The smartphone has revolutionized how businesses, both large and small, manage their itineraries, workers and finances, and it’s utility has extended to the agricultural community here in Northeast Louisiana.

Smartphones and texting have transformed how area farmers communicate with a variety of individuals including employees, business partners, chemical companies and seed suppliers.

“The farmers that you deal with primarily use their phones to monitor the markets and the weather,” Otis Hill, Assistant Area Agent for Morehouse Parish, LSU AgCenter, said.

According to Bruce Garner, County Agent for Agricultural and Natural Resources in West Carroll, the smartphone has provided both he and farmers with a variety of tools to help complete their jobs.

Garner finds the Natural Resources Conservation Services soils app convenient for helping determine the type of soil that is in a particular field. The app uses the GPS information stored in a user's smartphone to determine their location and then provides the soil type based on that data.

"Most farmers know the type of soil they have," Garner said, "but when farmers lease a new piece of land, it can help."

"I also use Google Earth on my phone to view fields. Some of the imagery is recent, from the past couple of years, and the fields are established, so the images can be used to to look at elevation."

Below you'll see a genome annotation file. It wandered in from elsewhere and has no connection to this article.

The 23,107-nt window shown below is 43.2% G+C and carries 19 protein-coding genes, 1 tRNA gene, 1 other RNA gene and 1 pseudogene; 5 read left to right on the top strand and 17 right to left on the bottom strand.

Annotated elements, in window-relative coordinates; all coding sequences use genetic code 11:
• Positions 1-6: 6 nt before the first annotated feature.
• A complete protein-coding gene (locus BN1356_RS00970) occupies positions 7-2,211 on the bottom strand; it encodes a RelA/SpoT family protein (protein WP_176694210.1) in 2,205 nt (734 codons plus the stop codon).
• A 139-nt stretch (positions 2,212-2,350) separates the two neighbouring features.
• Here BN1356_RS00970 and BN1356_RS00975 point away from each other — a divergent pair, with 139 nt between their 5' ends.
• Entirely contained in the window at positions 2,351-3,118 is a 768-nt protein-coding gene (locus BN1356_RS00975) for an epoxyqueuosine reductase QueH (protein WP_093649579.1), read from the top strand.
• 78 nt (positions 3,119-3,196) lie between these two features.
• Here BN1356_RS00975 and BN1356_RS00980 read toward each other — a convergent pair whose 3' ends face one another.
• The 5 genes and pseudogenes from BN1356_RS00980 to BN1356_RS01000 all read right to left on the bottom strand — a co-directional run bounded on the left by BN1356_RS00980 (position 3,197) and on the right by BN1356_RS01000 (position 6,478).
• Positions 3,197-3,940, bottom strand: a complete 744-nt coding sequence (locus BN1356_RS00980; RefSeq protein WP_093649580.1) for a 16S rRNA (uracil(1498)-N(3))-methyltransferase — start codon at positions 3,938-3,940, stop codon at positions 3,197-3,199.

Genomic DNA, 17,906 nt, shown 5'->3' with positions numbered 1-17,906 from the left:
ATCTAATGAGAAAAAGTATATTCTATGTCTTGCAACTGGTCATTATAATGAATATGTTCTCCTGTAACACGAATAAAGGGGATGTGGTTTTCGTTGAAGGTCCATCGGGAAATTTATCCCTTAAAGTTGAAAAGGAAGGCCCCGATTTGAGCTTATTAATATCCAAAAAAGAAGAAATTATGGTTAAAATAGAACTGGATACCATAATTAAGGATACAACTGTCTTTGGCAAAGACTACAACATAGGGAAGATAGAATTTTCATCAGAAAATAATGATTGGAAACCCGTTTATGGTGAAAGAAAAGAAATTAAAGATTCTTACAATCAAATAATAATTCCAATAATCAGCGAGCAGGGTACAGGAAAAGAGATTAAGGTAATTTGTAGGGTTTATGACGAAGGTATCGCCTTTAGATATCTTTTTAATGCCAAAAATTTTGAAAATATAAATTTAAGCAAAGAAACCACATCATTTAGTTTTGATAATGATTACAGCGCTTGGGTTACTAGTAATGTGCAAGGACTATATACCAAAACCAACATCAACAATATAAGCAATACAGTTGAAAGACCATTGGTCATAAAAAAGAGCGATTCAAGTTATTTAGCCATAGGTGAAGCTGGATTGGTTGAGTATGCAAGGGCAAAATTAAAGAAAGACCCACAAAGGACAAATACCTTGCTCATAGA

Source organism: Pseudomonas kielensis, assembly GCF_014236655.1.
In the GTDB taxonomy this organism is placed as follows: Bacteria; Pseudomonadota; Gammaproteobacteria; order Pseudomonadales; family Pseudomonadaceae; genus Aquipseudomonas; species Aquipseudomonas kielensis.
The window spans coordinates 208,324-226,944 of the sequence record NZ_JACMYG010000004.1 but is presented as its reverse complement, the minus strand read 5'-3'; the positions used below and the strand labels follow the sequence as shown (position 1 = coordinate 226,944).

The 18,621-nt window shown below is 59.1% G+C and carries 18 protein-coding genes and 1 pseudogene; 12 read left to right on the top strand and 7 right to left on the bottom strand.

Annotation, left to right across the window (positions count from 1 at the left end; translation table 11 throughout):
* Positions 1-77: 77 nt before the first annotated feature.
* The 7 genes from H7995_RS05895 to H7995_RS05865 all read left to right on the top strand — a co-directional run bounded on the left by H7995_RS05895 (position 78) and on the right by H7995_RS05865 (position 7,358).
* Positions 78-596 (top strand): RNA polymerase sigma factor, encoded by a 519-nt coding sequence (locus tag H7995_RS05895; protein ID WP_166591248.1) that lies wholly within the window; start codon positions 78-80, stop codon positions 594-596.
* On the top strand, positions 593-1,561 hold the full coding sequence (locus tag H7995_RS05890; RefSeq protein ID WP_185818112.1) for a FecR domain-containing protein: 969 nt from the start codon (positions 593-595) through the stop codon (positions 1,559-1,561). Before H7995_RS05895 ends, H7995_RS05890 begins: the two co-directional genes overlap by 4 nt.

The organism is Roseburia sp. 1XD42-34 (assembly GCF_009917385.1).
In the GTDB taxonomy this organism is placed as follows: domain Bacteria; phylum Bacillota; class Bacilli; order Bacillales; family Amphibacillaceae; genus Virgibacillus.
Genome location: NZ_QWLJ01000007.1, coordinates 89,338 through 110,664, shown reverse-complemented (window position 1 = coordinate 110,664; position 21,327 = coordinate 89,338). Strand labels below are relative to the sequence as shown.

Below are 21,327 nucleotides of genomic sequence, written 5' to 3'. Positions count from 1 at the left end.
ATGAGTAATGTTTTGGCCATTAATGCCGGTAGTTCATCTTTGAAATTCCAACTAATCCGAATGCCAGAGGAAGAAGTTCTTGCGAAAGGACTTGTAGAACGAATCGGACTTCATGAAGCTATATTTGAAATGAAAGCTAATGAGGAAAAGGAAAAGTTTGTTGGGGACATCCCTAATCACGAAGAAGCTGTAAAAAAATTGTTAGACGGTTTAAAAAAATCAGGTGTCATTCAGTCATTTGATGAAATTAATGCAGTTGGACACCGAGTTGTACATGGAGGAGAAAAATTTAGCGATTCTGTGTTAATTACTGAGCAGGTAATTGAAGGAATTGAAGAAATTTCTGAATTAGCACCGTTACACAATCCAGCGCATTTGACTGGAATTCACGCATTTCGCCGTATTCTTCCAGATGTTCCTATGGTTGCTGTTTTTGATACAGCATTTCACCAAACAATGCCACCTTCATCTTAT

Garner also uses a smartphone app named Spy Glass for some surveying applications. According to Garner, it can provide the declination of a certain slop by using a motion sensor and the camera on the phone.

For farmers working in areas with limited data availability, Garner said texting has proved invaluable, as farmers can sign up for daily text alerts that provide the opening and closing price at market for individual crops, such as soybeans.

Area farmers also have access to apps created by the state office of the LSU AgCenter to assist with rice and soybean farming and provide burn weather forecasts. These applications can load on a desktop computer, laptop or smartphone and are easily bookmarked for routine access.

The Soybean Field Guide app offers information about insect, weed and disease problems as a supplement to the support and insight local ag agents can provide. A similar AgCenter app, Rice Scout, targets the same problem areas for rice farmers.

However, a third app that is still in beta, or testing, form focuses on the weather and should hold the most interest for experienced farmers. Fire Cast provides the prescribed burning weather forecast for individual zip codes in the U.S.

For example, when Bastrop zip code “71220” is entered, the forecast for Morehouse, West Carroll and East Carroll Parishes appear as does the forecast for both Ashley and Chicot county. Information displayed includes cloud cover, precipitation chances and types, a vent index and expected rain duration.